-R/--regexfile makeztxt will attempt to read a default set of regular expressions from the file .makeztxtrc in the user's home directory or from /etc/makeztxt.conf if that fails. This option can be used to tell makeztxt which file to read the list of regex from. Useful for user's on systems with no home directories.
-r/--regex Supply makeztxt with a regular expression for bookmark generation. string is a valid regex. This option can be given multiple times on the command line, each one adding a new regex.
-t/--title Specify the title of the generated zTXT database. The database title is stored within the database and is the name which will appear under Palm OS. The title is limited to 32 characters. If makeztxt is reading input from standard input this options is mandatory.
-V/--version Cause makeztxt to print out version information and exit.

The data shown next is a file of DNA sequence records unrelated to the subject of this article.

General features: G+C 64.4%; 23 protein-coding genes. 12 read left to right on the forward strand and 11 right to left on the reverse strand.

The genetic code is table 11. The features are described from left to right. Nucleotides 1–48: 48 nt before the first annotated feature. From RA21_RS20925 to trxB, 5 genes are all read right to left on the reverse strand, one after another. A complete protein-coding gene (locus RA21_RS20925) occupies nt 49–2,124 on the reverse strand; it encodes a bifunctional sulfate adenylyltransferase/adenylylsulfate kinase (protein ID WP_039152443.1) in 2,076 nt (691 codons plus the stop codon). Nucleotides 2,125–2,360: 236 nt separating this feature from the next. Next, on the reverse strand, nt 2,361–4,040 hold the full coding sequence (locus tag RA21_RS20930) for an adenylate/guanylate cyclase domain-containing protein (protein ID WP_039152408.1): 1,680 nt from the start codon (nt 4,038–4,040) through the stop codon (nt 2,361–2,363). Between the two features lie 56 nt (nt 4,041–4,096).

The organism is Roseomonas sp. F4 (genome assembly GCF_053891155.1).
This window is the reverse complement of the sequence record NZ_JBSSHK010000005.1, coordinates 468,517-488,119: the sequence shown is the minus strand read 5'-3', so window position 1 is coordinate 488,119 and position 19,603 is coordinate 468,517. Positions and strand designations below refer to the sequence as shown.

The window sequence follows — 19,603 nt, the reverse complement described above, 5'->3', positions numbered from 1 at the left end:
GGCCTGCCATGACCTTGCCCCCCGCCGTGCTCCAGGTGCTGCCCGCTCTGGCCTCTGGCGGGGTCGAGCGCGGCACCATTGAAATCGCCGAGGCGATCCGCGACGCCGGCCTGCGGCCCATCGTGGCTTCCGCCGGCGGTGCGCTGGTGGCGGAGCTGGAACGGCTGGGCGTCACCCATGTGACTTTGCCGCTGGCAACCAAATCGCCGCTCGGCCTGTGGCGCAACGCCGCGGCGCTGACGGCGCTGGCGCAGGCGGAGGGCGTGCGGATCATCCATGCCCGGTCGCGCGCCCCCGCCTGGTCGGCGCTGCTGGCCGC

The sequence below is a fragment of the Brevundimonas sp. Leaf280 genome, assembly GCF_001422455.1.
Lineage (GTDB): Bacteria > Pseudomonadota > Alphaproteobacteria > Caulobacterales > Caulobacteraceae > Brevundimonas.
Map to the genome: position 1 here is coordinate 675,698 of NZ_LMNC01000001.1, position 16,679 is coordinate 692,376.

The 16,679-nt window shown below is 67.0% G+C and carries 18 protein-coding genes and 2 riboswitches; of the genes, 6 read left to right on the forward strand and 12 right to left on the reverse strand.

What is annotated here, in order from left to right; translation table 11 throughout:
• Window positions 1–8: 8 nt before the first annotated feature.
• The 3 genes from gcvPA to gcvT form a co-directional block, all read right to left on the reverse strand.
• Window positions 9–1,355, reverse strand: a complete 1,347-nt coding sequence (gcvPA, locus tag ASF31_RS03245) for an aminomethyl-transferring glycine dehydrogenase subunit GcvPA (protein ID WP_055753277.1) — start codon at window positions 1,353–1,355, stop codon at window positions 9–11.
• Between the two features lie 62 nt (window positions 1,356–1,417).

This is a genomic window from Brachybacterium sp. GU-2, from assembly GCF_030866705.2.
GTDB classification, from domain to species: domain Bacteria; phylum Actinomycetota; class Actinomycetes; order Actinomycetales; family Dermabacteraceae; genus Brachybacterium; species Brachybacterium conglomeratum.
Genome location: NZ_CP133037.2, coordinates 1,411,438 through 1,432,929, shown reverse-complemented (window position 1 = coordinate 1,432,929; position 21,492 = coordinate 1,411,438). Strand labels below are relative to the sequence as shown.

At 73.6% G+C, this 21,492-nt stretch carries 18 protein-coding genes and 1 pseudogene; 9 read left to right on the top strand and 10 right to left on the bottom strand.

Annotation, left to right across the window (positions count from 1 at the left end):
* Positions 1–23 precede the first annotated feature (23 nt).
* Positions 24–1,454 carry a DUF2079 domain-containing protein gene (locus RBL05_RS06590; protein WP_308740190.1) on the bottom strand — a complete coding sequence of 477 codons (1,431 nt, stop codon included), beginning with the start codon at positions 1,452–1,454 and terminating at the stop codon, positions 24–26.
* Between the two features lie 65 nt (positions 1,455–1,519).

-z/--compression Set the method of compression to be used. makeztxt supports to methods of compression. Method 1 allows for random access with a zTXT document and is the standard method. Method 2 gives 10-15% higher compression but requires that the entire document be decompressed before it can be read by the user. Default is method 1.

5.2. Options used when deconstructing a zTXT database

Option Description
-d/--deconstruct This option tells makeztxt that you wish to deconstruct a zTXT database. It is required for this mode of operation.
-A/--annofile Specify the filename into which makeztxt will store any annotations extracted from the input zTXT file. If this option is not given, annotations will not be extracted.
-h/--help Display command line options and usage information.
-m/--markfile Specify the filename into which makeztxt will store any bookmarks extracted from the input zTXT file. If this option is not given, bookmarks will not be extracted.
-o/--output Specify the output file makeztxt will store the extracted text data. If this option is not given, makeztxt will generate a default filename by removing the extension from the input file name and replacing it with "txt". If makeztxt is reading input from standard input this option is mandatory.